At a meeting of the American Society for Value Inquiry in Chicago last spring, and again at a conference on biomedical ethics last fall in London, Ontario, David J. Roy, Head of the Institute for Medical Humanities, University of Montreal, described a developing situation in the biomedical technologies about which he and many of his colleagues in the profession share an enormous apprehension. The biomedical sciences have in their possession, in development, and on the drawing boards a technology that has (...)
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  39.  28
    Is There Ever a Duty to Have Sex with Someone Other Than One’s Spouse?Richard Hull - manuscript
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  40.  18
    The Allied Health Care Professions: New Fields for Philosophical Exploration. [REVIEW]Richard T. Hull - 1992 - Journal of Value Inquiry 26 (4):473-482.
    This presentation is designed to stimulate philosophers' interest in the Allied Health Professions, as areas of inquiry appropriate to philosophical reflection and particularly rewarding to those with a major focus on value and its experience. With their careful attention to the ways in which value is present in human experience, their second-order principles for designating priority relations among conflicting values, their ability to transfer the results of sustained inquiry into issues of responsibility and decision making from one context to another, (...)
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  41.  21
    The Forms of Argument Over the Principle of Acquaintance.Richard T. Hull - 1973 - Metaphilosophy 4 (1):1–22.
  42.  9
    Commentary on Albini and Ketcham.Richard Hull - manuscript
    The theme advanced and developed by Boris Albini and Gary Ketcham in two issues of the Reporter (May 7, 1987, and February 25, 1988) involve several key concepts: sentience and suffering, life and death, compassion, contradictory rights and conflicting values. I propose to recapitulate those developed themes in order to assess what has been clarified, what still remains obscure, and what has gone unaddressed. For me the issues of which they write are live ones, and my own mind is unsettled (...)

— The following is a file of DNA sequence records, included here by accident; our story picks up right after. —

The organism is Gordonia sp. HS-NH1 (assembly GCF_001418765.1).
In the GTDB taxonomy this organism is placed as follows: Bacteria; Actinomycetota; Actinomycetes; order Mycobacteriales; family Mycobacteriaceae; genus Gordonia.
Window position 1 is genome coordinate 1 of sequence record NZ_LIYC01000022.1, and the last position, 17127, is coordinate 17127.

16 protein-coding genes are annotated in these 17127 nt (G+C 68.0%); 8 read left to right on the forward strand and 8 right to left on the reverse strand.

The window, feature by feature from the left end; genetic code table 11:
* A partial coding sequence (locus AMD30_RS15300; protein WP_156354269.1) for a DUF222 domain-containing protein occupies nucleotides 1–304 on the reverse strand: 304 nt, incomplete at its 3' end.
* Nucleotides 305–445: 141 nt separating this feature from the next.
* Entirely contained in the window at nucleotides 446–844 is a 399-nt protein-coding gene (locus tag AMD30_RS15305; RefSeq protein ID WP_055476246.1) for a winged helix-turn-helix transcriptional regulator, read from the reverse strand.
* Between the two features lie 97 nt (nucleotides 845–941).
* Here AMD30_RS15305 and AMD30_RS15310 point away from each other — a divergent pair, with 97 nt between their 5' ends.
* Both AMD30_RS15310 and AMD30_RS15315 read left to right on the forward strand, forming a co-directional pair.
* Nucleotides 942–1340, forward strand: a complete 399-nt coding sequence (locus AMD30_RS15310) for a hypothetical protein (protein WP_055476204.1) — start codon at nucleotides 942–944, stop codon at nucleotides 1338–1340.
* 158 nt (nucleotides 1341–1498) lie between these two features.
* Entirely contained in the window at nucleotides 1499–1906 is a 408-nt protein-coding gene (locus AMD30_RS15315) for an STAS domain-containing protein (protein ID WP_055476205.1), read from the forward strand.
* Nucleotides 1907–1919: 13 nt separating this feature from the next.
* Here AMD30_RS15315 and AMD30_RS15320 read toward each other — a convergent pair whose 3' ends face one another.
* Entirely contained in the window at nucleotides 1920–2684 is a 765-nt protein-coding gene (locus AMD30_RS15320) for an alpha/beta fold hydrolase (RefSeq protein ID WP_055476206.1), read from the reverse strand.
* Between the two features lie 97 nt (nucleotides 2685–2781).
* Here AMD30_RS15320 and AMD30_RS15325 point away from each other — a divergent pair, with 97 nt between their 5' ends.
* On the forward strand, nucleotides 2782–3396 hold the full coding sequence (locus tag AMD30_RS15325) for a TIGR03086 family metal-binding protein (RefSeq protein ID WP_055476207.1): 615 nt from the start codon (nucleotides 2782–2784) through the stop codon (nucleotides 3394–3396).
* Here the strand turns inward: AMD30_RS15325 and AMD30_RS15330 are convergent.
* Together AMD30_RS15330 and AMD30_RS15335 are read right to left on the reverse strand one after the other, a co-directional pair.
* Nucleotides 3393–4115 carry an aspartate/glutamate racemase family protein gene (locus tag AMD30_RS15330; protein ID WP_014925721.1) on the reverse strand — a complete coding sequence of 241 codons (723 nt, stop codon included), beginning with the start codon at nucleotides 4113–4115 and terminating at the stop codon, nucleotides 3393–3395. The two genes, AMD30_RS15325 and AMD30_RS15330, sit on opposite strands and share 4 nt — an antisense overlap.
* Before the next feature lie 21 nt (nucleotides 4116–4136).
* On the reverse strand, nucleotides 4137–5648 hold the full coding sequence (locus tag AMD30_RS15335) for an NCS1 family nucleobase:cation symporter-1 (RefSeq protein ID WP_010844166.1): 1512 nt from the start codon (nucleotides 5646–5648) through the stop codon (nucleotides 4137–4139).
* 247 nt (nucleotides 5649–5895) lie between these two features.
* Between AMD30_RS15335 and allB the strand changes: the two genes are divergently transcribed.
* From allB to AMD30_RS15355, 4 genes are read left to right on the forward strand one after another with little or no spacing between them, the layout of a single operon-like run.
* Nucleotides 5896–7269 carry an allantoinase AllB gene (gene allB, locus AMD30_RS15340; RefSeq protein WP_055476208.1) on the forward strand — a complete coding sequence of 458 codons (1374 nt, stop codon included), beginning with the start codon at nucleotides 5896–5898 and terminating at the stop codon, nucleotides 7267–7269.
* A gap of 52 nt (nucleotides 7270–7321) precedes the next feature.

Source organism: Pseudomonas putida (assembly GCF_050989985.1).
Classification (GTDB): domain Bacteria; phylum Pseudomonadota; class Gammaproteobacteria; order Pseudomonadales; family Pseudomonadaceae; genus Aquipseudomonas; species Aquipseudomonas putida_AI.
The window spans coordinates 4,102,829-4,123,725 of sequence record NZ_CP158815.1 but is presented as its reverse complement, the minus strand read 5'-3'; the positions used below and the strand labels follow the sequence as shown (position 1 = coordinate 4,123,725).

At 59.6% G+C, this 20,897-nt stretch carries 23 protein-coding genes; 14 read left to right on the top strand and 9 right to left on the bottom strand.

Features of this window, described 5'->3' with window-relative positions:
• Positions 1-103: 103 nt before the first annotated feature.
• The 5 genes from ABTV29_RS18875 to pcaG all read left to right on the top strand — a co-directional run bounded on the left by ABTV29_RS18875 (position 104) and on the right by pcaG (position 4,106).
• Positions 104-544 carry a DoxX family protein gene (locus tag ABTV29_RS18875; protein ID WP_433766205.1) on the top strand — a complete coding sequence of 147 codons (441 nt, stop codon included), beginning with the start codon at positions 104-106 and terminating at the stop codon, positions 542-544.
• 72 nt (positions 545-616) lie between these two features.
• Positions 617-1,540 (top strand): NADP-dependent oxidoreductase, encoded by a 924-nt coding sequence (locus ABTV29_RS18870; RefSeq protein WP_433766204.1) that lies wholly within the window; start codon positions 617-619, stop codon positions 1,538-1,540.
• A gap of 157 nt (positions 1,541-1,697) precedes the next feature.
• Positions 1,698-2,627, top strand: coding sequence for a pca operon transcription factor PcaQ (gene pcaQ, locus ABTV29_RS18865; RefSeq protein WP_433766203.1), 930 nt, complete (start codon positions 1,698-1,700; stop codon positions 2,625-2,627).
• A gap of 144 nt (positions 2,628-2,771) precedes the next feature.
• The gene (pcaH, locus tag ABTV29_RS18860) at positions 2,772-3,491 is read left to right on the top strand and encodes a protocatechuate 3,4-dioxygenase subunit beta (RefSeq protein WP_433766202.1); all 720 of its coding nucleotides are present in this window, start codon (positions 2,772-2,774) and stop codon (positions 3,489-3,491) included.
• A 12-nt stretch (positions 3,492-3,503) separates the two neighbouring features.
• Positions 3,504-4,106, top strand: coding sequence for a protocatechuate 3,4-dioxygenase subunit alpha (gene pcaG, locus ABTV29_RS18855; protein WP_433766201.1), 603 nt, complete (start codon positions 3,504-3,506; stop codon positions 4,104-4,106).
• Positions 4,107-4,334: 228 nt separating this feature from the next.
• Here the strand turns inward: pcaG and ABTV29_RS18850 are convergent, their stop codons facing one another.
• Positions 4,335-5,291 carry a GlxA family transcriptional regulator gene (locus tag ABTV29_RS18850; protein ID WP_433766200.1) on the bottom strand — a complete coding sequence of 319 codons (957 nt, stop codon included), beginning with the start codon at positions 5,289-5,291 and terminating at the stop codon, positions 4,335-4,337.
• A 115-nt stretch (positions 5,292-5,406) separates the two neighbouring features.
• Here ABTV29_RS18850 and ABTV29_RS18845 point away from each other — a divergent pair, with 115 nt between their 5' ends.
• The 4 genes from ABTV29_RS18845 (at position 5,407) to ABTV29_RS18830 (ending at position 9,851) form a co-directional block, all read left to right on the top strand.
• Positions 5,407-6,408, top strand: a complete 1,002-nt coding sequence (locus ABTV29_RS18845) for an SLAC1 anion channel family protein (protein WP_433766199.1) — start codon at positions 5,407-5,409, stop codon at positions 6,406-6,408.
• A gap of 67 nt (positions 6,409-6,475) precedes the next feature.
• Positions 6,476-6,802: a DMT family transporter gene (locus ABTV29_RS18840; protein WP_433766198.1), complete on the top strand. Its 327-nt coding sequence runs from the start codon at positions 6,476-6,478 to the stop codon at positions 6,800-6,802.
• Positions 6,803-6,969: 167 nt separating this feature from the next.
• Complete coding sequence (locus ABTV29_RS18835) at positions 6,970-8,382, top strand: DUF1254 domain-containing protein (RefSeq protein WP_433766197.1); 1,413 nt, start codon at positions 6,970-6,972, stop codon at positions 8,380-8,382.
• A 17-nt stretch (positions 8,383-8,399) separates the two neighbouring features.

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  43.  15
    Why Be Moral? A Reply to Donahue and Tierno.Richard T. Hull - 1993 - Journal of Value Inquiry 27 (1):109-110.
  44.  6
    The Transplant Baby From Outer Space.Larry Gostin & Richard T. Hull - 1992 - Hastings Center Report 22 (4):24-22.
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  45.  6
    Back in the USSR.Richard T. Hull - 1991 - Hastings Center Report 21 (6):4-4.
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  46.  4
    Book Review:The Conduct of Science Michael W. Friedlander. [REVIEW]Richard T. Hull - 1975 - Philosophy of Science 42 (1):106-.
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  47.  5
    The Possibility of Value Inquiry as an Instrument of Social and Personal Transformation: Impressions of Russian Value Inquiry. [REVIEW]Richard T. Hull - 1996 - Journal of Value Inquiry 30 (1-2):85-87.
  48.  1
    Case Studies: The Transplant Baby From Outer Space.Larry Gostin & Richard T. Hull - 1992 - Hastings Center Report 22 (4):24.
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  49.  8
    Some Reflections Occasioned by Clack and Chisholm on the Self.Richard T. Hull - 1974 - Philosophy and Phenomenological Research 35 (2):257-260.
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  50.  3
    Health Care Teams.Richard T. Hull - 1981 - Journal of Law, Medicine and Ethics 9 (4):2-2.